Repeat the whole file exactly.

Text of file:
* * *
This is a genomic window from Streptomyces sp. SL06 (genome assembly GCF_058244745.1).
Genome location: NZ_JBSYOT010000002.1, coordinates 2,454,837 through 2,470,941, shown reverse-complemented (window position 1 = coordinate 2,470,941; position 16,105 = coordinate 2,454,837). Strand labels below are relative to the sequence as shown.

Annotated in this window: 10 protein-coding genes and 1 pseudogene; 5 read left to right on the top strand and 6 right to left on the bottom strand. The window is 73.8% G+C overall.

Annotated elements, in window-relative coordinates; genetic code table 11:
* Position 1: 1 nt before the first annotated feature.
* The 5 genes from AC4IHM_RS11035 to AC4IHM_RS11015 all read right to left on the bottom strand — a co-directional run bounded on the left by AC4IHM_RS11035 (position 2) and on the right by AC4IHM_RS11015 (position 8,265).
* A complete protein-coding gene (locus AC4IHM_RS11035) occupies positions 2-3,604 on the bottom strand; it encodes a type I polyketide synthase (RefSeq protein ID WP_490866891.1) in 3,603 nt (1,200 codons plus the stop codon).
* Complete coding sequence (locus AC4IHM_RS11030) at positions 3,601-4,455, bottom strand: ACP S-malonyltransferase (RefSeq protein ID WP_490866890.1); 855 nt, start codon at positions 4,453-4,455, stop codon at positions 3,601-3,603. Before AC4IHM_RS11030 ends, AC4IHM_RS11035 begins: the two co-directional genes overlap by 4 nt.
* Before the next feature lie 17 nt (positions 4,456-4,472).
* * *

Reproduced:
This is a genomic window from Streptomyces sp. SL06 (genome assembly GCF_058244745.1).
Genome location: NZ_JBSYOT010000002.1, coordinates 2,454,837 through 2,470,941, shown reverse-complemented (window position 1 = coordinate 2,470,941; position 16,105 = coordinate 2,454,837). Strand labels below are relative to the sequence as shown.

Annotated in this window: 10 protein-coding genes and 1 pseudogene; 5 read left to right on the top strand and 6 right to left on the bottom strand. The window is 73.8% G+C overall.

Annotated elements, in window-relative coordinates; genetic code table 11:
* Position 1: 1 nt before the first annotated feature.
* The 5 genes from AC4IHM_RS11035 to AC4IHM_RS11015 all read right to left on the bottom strand — a co-directional run bounded on the left by AC4IHM_RS11035 (position 2) and on the right by AC4IHM_RS11015 (position 8,265).
* A complete protein-coding gene (locus AC4IHM_RS11035) occupies positions 2-3,604 on the bottom strand; it encodes a type I polyketide synthase (RefSeq protein ID WP_490866891.1) in 3,603 nt (1,200 codons plus the stop codon).
* Complete coding sequence (locus AC4IHM_RS11030) at positions 3,601-4,455, bottom strand: ACP S-malonyltransferase (RefSeq protein ID WP_490866890.1); 855 nt, start codon at positions 4,453-4,455, stop codon at positions 3,601-3,603. Before AC4IHM_RS11030 ends, AC4IHM_RS11035 begins: the two co-directional genes overlap by 4 nt.
* Before the next feature lie 17 nt (positions 4,456-4,472).